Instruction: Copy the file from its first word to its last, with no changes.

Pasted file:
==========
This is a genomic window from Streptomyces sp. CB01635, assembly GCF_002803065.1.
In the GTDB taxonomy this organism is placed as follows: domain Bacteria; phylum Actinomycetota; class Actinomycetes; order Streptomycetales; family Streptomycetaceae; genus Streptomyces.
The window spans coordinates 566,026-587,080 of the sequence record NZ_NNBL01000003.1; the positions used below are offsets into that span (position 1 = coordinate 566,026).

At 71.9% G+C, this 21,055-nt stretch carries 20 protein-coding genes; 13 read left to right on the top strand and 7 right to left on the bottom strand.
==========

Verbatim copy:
This is a genomic window from Streptomyces sp. CB01635, assembly GCF_002803065.1.
In the GTDB taxonomy this organism is placed as follows: domain Bacteria; phylum Actinomycetota; class Actinomycetes; order Streptomycetales; family Streptomycetaceae; genus Streptomyces.
The window spans coordinates 566,026-587,080 of the sequence record NZ_NNBL01000003.1; the positions used below are offsets into that span (position 1 = coordinate 566,026).

At 71.9% G+C, this 21,055-nt stretch carries 20 protein-coding genes; 13 read left to right on the top strand and 7 right to left on the bottom strand.